A congregation is raising money for building improvements, receiving gifts designated for that sole purpose. Is it necessary to hold those gifts in a separate bank account or is it permissible to hold the funds in the church's general checking or savings account and otherwise account for it in its records?
Churches typically receive both general and designated gifts. A third category of gifts--called Permanently Restricted by accountants--is rarely received by churches.
It is not required that these funds be segregated from other cash accounts as long as proper accounting is maintained. Many churches have multiple designated accounts. Maintaining separate bank accounts for each is rarely necessary or even advisable.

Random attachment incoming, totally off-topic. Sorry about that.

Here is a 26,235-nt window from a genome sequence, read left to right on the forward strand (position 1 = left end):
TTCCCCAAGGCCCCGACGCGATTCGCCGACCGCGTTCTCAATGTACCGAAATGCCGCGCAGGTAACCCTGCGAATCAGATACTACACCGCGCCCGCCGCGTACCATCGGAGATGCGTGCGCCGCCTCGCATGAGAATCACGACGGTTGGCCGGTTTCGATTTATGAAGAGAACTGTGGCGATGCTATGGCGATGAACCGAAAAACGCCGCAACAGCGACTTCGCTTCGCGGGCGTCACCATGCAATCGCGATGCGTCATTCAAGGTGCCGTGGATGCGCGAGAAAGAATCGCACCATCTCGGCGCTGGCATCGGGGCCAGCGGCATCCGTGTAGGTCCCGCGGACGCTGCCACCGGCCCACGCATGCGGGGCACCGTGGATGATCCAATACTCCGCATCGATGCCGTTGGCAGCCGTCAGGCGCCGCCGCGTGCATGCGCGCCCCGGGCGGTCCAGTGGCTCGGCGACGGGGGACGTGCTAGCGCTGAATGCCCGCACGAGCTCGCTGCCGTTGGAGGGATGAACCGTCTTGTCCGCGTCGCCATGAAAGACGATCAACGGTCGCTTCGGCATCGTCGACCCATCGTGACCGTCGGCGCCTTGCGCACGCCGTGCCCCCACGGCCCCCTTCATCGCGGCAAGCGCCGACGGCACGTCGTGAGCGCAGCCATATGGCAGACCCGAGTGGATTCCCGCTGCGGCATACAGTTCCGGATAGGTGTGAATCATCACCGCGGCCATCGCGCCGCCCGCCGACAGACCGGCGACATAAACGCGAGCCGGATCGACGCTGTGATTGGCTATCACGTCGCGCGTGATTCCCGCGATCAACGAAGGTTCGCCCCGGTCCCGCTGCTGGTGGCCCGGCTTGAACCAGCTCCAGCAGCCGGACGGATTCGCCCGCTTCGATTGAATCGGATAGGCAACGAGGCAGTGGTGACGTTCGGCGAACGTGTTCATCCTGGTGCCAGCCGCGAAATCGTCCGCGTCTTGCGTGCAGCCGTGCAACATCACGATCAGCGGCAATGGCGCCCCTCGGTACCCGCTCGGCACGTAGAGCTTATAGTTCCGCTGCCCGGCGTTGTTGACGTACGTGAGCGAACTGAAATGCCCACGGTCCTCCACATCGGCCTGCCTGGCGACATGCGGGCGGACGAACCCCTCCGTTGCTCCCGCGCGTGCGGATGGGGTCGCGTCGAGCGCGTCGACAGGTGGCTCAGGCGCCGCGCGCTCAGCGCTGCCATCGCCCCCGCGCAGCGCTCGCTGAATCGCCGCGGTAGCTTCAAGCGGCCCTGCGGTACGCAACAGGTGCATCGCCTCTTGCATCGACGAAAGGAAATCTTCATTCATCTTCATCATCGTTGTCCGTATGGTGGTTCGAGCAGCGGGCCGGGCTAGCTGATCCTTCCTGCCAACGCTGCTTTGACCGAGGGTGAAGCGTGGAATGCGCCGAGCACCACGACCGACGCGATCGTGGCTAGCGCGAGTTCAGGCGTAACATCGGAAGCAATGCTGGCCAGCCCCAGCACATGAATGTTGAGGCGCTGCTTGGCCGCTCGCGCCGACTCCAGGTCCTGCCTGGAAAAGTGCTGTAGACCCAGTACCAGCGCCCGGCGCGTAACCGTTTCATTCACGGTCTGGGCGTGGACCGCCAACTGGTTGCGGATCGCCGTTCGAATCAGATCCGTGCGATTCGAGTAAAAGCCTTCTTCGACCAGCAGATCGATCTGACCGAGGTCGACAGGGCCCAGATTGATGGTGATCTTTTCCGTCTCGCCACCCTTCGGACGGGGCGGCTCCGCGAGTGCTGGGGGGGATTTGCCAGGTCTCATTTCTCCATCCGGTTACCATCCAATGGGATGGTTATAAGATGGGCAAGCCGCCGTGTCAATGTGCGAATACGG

If general and designated funds are commingled, the church may wish to establish a reasonable method for allocating any interest or other earnings to unexpended designated fund balances.
Extreme care must be taken to avoid using designated gifts for purchases other than those specified by donors. Some ministries have shown very poor stewardship by overspending their general funds and, effectively, borrowing from designated gift funds with little hope of restoring the cash accounts to their proper level. This obviously discourages donors but may also draw attention from State authorities if a donor files a grievance.